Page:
The other day, I made a rookie mistake. I left my suitcase in the trunk of a taxi. As it sunk in what had just happened, I knew that I was doomed. Or was I? Here’s the story and how it relates to value.
When I get in the cab at the Park Plaza hotel in Boston, I engage my driver by apologizing for interrupting her lunch break, and asking her how much of the day is left. She says, “Too much,” and sighs a bit. I ask her how she’s doing.
The stories in the car are between this woman and myself, but we have quite a back and forth about her life, about family, about cultures and how difficult it is to make relationships work when some very basic cultural similarities are missing. It was a great conversation, where we both told each other small stories of our lives. I leave her cab happy, and she seems a bit more peppy after the conversation, too.
About 10 minutes later, I realize that I’ve left my suitcase in her trunk. Worse, that suitcase has my very expensive Nikon D60 camera in it. Even worse, I’ve picked up this cab without calling, and paid cash, so she is completely unknown to me.
I call the dispatcher, who had no idea how to determine which Afghan woman had picked me up, and who essentially told me to call the Boston Police Hackney Unit’s lost and found. I did this. Calling lost and found meant just calling an answering machine. No humans. By the way, that was days ago, and still no response.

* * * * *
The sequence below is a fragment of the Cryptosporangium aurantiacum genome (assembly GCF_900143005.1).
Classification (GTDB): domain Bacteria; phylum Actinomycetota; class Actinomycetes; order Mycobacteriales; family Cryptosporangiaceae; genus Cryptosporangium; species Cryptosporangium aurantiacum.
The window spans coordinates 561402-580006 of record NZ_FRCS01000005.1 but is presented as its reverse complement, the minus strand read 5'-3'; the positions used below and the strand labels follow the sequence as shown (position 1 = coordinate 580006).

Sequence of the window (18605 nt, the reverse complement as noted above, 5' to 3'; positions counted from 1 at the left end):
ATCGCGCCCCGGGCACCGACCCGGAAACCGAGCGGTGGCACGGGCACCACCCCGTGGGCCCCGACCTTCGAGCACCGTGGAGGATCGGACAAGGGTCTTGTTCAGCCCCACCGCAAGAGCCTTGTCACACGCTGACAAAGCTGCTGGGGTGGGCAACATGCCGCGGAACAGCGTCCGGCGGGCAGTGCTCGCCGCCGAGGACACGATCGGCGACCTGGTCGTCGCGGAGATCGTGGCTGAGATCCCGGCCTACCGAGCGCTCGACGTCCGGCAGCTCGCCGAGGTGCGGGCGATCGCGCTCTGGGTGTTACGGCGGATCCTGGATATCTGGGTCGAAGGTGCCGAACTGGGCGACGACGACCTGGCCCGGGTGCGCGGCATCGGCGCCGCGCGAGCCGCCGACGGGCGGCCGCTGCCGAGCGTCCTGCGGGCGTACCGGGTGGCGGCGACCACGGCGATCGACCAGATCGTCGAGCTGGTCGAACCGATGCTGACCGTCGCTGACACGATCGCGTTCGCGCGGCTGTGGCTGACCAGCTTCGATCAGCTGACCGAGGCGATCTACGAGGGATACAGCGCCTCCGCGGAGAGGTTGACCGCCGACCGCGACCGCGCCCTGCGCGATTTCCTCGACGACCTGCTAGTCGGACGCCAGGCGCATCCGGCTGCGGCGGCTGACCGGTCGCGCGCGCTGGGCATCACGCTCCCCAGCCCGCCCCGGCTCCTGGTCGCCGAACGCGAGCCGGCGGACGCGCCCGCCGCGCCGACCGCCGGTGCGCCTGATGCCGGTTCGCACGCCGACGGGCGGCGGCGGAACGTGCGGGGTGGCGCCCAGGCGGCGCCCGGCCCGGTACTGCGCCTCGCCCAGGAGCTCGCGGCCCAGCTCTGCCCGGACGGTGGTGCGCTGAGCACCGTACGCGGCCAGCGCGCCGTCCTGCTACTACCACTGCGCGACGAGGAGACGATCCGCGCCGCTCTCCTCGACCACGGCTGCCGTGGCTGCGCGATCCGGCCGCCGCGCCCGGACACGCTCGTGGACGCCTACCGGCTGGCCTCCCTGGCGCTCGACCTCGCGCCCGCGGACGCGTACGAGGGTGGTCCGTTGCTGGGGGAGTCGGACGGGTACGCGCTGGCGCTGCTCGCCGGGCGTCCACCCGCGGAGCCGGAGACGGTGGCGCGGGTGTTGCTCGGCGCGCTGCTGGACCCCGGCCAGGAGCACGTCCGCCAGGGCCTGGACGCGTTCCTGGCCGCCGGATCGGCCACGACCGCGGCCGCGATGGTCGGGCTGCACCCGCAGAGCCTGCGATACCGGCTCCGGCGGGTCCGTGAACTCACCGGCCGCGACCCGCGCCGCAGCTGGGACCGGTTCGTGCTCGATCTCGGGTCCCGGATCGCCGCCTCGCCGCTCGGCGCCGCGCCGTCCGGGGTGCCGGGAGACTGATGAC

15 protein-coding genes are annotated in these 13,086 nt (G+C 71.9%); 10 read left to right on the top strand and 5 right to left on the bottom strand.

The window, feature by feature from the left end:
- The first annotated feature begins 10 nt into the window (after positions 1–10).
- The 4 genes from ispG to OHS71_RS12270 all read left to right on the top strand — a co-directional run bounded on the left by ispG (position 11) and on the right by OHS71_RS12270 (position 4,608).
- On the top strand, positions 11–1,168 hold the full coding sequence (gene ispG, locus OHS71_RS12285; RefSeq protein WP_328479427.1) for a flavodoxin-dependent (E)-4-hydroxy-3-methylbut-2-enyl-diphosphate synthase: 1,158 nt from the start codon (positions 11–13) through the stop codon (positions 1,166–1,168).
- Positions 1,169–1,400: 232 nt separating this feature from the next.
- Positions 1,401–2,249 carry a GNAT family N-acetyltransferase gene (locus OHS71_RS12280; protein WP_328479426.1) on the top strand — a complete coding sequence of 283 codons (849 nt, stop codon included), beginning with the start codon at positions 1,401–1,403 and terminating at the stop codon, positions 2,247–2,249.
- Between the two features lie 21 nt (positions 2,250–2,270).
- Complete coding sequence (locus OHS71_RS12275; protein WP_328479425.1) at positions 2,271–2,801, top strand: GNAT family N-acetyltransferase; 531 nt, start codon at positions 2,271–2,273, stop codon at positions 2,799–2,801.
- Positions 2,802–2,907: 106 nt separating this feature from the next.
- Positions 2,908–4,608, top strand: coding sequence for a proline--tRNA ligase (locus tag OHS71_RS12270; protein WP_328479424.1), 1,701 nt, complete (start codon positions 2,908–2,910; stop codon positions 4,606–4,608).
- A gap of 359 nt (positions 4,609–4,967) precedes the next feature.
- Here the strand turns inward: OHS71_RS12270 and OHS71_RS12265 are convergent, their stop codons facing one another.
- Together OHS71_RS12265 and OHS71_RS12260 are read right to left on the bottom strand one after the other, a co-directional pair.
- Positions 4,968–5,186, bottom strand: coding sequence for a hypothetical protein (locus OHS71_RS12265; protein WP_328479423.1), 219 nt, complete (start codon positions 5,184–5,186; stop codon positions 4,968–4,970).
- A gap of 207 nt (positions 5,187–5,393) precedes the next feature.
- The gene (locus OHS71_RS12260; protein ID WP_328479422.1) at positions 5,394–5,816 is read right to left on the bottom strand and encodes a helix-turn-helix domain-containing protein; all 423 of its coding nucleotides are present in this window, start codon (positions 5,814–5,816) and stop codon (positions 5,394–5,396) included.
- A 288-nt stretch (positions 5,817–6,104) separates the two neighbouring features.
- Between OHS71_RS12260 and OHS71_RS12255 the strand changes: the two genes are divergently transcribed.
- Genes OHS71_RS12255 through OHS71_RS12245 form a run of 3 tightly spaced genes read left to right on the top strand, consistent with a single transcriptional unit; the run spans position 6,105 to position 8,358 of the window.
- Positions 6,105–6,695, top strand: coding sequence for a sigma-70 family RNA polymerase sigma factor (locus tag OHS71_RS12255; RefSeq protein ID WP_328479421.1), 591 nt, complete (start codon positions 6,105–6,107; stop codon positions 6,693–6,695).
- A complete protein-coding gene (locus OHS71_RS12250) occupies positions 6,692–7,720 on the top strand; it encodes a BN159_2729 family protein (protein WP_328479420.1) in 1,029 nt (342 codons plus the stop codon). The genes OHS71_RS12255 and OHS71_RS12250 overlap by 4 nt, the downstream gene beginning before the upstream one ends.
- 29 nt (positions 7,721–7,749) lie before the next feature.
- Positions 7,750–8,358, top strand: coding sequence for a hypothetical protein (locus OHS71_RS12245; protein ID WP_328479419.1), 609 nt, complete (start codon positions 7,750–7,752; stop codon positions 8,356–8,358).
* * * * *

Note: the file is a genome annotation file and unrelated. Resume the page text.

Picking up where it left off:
At this point, I’m fairly sure my bag is gone. I’m reasonably sure this woman will discover the bag, and if she chooses to turn it in, will no doubt keep the camera. There’s no reason for her not to do so. And having just watched a TV news undercover report on how honest people aren’t (17 out of 17 people failed a simple test), I wasn’t feeling especially positive about my chances.
Flash forward about an hour and a half from when I realized the bag is gone. I’ve been to three appointments and lunch. I’m now standing exactly where the woman dropped me off. I am on a phone call when I look over and I see her pull up. Yes, the cab driver who has my bag has just pulled back up.
“I figured you were in a meeting, so I waited about an hour and then came back.”
I can’t believe this. There’s my bag. Completely intact. I give her a big hug, give her money equivalent to 2x the original cab ride (which probably still isn’t enough, given how much she saved me), and we part.
Was the storytelling and conversation itself what brought my bag back? I feel it was. Was the connection we shared in the cab better than the connection with the dispatcher who did nothing to help me? Definitely. Do I see that this kind of interaction (being human, caring about others, telling stories) offers a measurable ROI in business transactions? I say so.
My total expenditure: $40 (or so) plus a heartfelt conversation. What it saved me: $1000 (or so).
Yep, that’s ROI to me.
What do you think?
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